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Source — Janet Peery
Date Posted — November 14, 2009
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THOUSAND OAKS, California — One of the biggest bonuses of any racing season is when the hard-working teams are rewarded for their efforts at the year-end banquet. This year was no exception as NASCAR held a huge banquet of not one, but five series under one roof at the Embassy Suites and Convention Center in Concord, North Carolina.

Good news came when NASCAR released complete schedules for four of the five regional touring series, the NASCAR Camping World Series East, the NASCAR Canadian Tire Series, the NASCAR Whelen Modified Tour and the NASCAR Whelen Southern Modified Tour.

Despite the good news, many on the West Coast were disappointed that NASCAR did not release a complete schedule for the Camping World West Series. George Silbermann, managing director for racing operations at NASCAR, was able to confirm 6 races including Infineon Raceway at Sears Point, Toyota Speedway at Irwindale, Portland International Raceway, the combination East/West race at Iowa Speedway and two races at Phoenix International Raceway -- one in April and the other the finale for the series in November. Some promoters have already been selling tickets to these races. Continuing without surprise was that NASCAR stated further dates and complete schedule for the West Series will be announced shortly. But of course every NASCAR schedule is always tentative and subject to change.

Another exciting tidbit from the champions’ week is that SPEED will again broadcast the NASCAR West Series races in 2010. Full information on the broadcast schedule was not available but NASCAR’ stated further details would be announced at a later date. Is this becoming a reoccurring theme?

Earlier in the week three NASCAR West drivers were honored with special season-end awards. Jason Bowles won the Camping World Happy Camper award, Coors Light Pole Award, Mahle Engine Builder of the Year Award, Mobil 1 Command Performance of the Race Award, WIX Lap Leader Award; Paulie Harraka the Coca-Cola Move of the race award, Sunoco Rookie of the Year Award; and Moses Smith won the Most Improved Driver Award. Smith was also honored during the banquet for being the Most Popular Driver in the NASCAR West.

NASCAR Official Becky McBride was recognized with the Spencer Clark Driven Foundation Award. The award is presented in memory of the young driver who left the racing community far too young.

Whilst it was nice to have so many NASCAR series together, under one roof, each series was overshadowed by the next series. The teams were underserved, with the champion the only one able to make a speech. While this might be beneficial to some drivers, who are more comfortable behind the wheel of a loose race car than behind the podium talking in front of a crowd, to most I would say this was a big disappointment.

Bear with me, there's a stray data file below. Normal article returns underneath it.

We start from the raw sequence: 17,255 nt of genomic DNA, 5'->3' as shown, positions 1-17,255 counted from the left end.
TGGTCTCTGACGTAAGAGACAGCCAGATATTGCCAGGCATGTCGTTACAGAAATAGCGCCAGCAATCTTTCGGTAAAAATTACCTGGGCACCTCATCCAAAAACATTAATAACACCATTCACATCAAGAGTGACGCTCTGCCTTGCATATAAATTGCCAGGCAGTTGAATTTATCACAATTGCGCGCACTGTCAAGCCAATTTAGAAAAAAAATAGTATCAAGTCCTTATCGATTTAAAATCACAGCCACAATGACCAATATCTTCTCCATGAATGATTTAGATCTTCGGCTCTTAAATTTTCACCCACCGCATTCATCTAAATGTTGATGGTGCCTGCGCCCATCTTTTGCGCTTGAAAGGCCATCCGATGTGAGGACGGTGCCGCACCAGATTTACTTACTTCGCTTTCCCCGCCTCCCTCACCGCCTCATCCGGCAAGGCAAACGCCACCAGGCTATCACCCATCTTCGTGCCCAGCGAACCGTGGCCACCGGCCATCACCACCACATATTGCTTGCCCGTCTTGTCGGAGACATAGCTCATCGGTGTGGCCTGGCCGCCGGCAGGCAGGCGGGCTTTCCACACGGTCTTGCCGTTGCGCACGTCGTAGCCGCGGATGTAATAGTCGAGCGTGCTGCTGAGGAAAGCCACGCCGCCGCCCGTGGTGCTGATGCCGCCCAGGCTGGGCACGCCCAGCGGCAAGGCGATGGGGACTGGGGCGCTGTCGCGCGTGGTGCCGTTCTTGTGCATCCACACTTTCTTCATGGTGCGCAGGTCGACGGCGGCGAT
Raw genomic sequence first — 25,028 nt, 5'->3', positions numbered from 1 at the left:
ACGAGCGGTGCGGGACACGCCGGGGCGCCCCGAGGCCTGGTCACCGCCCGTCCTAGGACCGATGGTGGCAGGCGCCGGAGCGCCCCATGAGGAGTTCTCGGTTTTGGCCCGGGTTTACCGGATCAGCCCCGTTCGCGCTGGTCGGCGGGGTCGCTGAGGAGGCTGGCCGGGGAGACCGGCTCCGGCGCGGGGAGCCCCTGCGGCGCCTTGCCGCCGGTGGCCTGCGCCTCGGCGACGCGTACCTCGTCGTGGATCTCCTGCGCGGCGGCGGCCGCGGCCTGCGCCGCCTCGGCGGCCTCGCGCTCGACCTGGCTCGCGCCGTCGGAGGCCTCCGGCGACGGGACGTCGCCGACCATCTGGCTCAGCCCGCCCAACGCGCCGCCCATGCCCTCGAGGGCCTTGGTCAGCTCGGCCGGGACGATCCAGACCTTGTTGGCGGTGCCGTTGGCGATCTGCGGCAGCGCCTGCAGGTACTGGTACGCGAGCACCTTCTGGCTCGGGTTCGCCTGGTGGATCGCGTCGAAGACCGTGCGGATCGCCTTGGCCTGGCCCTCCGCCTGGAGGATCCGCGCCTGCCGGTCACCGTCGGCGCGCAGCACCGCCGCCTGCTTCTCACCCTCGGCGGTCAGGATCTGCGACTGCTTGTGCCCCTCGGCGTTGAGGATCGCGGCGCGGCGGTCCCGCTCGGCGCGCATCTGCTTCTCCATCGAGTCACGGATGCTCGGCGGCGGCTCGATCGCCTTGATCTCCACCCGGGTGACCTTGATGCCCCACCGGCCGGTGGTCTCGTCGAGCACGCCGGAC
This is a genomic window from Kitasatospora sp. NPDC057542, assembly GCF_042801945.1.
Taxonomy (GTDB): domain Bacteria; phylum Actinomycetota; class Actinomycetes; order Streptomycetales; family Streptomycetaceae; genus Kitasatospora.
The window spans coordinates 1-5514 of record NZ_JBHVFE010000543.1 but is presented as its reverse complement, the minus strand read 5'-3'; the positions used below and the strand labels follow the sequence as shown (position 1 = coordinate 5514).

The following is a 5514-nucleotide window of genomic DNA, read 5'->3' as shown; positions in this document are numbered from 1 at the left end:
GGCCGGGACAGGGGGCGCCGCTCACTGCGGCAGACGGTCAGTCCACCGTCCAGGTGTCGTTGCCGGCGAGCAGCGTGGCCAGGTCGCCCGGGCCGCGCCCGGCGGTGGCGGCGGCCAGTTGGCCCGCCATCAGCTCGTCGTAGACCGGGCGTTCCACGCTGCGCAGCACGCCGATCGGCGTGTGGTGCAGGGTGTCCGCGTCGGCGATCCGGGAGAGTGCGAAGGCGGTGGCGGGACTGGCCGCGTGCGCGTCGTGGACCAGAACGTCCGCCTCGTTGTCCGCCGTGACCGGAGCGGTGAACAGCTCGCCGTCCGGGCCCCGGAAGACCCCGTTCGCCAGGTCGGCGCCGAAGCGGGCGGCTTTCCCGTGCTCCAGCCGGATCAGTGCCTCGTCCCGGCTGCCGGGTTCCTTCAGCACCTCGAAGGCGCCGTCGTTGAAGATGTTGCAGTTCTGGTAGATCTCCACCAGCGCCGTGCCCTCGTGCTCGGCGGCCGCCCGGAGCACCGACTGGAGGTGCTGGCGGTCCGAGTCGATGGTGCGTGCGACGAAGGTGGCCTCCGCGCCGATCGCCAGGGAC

These teams worked hard all year. It would have been nice to have heard what Gene Price, Greg Pursley, Bill McAnally and Eric Holmes had to say…they came so close to the championship. With the actual champion, Jason Bowles, not in attendance due to a scheduling conflict, why not let his crew chief, Bill Sedgwick, a past champion himself in the series have a word or two.

It is of course still an honor to have a nice finish in the points, to enjoy a week in Charlotte, to have the excuse to maybe buy one more car. Despite the disappointments, there was a lot of good in the inaugural Night of Champions Touring Awards Gala in the Concord Convention Center on Saturday night.

There may not have many too many surprises, but there was one big one—the absence of the CEO and President of NASCAR, Brian France.

Here he had teams from not one, but five series, from all reaches of not only the United States, but also internationally that had worked so hard all year…right in his own backyard. He had the track promoters that provide him places for his series to race, the men and women that continue to keep the NASCAR name heard in every corner of the United States. He had the very sponsors that pay NASCAR the money to keep his series well funded and running. All of these important people, all gathered in one room, in what was perhaps the largest assembly of this type in the history of grassroots NASCAR. All these people that collectively make him a success and France is a no-show. A previously taped message was shown on a screen, that doesn’t do much for saying he cares.

What was he thinking? No wonder the media criticizes NASCAR for abandoning its roots. His absence was a strong statement on his feelings for the “smaller” series.

Guess its back to racing as usual…let the silly season begin. Who is going to pilot the Randy Lynch ride? How many cars will Bill McAnally field? Is it true SRL driver, Brennan Newberry, will be racing the West in 2010? Oh yea…and with only 6 races announced by NASCAR…what other tracks will be added?

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Article posted by staff on November 14, 2009.